Resourcing and Realigning human resources in the light of Sustainable Development Goals



 The SDG’S applicable in this call for papers will be no poverty; decent work and economic growth; industry, innovation and infrastructure; reduced inequalities and climate action. When considering the poverty organizational effectiveness, management of corporate governance and ethics beyond financial success, and the realignment of the organization's future direction and vision for new methods of working are all aided by human resource management (Chams and García-Blandón, 2019; Jimenez et al., 2021). Businesses nowadays are increasingly realising the importance of social, ethical, and environmental goals (Chams and Garca-Blandón, 2019).
Organizations are expanding their objectives to include environmental sustainability, personal sustainability, and community sustainability in addition to financial success (Bag et al., 2020).
For example, through expanding prospects for self-sufficiency, business growth, and material wealth (Sheller and Urry 2009; Korten, 1998). Sustainable Human Resource Management (SHRM) is one of the fields pushed as part of the "green" movement (Chams and Garca-Blandón, 2019). New ecological methods and innovative sustainable strategies can help businesses reach the Sustainable Development Goals (SDGs) (Sheller and Urry 2009; Korten, 1998).

When considering inclusive and sustainable economic growth, decent work and economic growth will contribute to the SDG in many ways such as to reduce the unemployment (Iduseri et al., 2022), environmental degradation and the depletion of natural resources which has caused by human economic expansion (Sheller and Urry 2009; Korten, 1998). Despite this, social action is very limited to remedy this situation (Sheller and Urry 2009). Human factors play a critical role in resource preservation and sustainable development (Pfeffer, 2010; Speth, 2010). In response to the growing focus on social responsibility and sustainable performance, organizations have developed new goals beyond financial profit, such as achieving social and environmental objectives (Elkington, 1998).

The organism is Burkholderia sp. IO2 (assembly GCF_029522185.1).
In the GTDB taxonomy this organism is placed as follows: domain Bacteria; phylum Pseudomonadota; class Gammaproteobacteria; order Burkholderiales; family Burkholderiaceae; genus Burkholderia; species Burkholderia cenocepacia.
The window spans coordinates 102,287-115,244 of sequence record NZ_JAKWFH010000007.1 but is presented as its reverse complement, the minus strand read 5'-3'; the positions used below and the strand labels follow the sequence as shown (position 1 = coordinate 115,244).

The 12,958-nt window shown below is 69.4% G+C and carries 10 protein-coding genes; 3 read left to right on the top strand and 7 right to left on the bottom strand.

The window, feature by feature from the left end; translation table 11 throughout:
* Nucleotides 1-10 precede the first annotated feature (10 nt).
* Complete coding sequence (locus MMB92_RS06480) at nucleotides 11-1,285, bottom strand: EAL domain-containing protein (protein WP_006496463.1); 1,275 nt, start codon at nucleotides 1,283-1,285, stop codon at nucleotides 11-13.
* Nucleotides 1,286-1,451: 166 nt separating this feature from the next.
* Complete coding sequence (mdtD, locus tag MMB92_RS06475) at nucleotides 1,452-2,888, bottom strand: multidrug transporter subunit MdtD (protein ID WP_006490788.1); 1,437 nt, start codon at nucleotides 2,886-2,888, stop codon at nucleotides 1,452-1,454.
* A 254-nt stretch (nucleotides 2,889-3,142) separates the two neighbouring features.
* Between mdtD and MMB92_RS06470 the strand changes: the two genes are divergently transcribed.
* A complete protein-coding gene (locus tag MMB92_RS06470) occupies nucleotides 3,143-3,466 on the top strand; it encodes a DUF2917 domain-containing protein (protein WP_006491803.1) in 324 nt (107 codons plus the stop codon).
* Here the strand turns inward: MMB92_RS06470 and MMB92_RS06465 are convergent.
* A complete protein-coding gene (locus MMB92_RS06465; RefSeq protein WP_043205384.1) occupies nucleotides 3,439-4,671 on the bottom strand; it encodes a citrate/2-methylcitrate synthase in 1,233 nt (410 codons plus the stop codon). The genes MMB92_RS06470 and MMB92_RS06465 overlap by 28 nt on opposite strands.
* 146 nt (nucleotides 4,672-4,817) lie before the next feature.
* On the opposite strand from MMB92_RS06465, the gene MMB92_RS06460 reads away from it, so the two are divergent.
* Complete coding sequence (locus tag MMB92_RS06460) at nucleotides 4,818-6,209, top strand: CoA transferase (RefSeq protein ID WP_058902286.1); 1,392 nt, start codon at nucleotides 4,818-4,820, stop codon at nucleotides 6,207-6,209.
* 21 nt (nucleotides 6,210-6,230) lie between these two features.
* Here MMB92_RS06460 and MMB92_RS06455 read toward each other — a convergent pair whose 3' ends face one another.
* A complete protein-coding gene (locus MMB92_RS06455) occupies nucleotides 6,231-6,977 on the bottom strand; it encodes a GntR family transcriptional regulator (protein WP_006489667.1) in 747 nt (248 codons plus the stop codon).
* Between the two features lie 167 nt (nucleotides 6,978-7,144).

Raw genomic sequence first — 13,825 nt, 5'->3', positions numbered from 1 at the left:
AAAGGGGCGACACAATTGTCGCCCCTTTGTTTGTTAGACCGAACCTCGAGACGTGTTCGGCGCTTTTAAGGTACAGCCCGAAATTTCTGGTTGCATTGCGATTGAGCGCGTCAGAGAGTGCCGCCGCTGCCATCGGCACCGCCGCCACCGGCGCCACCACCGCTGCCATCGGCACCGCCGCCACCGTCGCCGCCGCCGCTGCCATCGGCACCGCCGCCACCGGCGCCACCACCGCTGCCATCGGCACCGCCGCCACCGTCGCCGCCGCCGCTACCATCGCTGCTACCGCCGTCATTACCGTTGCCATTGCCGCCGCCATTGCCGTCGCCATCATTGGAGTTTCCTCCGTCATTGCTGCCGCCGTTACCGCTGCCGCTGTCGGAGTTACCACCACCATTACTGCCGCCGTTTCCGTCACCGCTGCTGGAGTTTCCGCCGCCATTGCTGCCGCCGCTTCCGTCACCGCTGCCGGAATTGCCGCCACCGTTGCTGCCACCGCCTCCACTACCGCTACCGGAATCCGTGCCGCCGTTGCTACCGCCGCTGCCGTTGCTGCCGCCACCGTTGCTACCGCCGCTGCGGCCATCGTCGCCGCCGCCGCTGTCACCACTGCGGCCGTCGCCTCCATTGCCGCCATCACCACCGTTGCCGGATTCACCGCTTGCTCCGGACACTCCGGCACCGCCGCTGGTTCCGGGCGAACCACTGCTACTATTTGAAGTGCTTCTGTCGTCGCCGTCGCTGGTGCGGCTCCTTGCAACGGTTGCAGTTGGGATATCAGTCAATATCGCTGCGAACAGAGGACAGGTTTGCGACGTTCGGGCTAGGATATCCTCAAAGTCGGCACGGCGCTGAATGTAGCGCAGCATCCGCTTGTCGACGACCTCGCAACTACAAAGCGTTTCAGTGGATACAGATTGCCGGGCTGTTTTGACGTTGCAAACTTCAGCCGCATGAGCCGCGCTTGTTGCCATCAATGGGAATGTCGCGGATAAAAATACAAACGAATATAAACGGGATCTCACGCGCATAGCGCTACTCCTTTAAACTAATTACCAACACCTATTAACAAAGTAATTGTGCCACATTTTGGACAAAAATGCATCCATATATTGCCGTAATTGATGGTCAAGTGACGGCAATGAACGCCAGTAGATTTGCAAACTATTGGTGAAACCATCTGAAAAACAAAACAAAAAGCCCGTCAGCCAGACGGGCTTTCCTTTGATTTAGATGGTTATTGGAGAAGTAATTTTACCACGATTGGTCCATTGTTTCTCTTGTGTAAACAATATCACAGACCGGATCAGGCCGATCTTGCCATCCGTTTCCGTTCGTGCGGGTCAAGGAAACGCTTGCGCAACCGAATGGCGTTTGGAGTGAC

According to a survey of 2800 global corporations, 70% include sustainability as a primary issue in their strategic plans and agendas (Flammer, 2015; Kiron et al., 2012). There are 17 sustainable development goals (SDGs) and 169 targets included in the 2030 Agenda for Sustainable Development that was presented by the UN General Assembly in 2015 (Kiron et al., 2012).  As part of the Millennium Development Goals (MDGs), these targets are intended to complete the unfinished goals that were set out in the MDGs (Flamme, 2015; Speth, 2010). A sustainable development approach encompasses three dimensions: economic, social, and environmental (Adams et al., 2016). Among the five Ps, there are "people, planet, prosperity, peace, and partnership" (Ioannou and Serafeim, 2015). SDGs aim to ensure that appropriate conditions and settings are created to promote sustainable economic growth, efficient resource allocation, collective prosperity, and decent working conditions for people, in terms of "people" and "prosperity" (Flamme, 2015; Speth, 2010).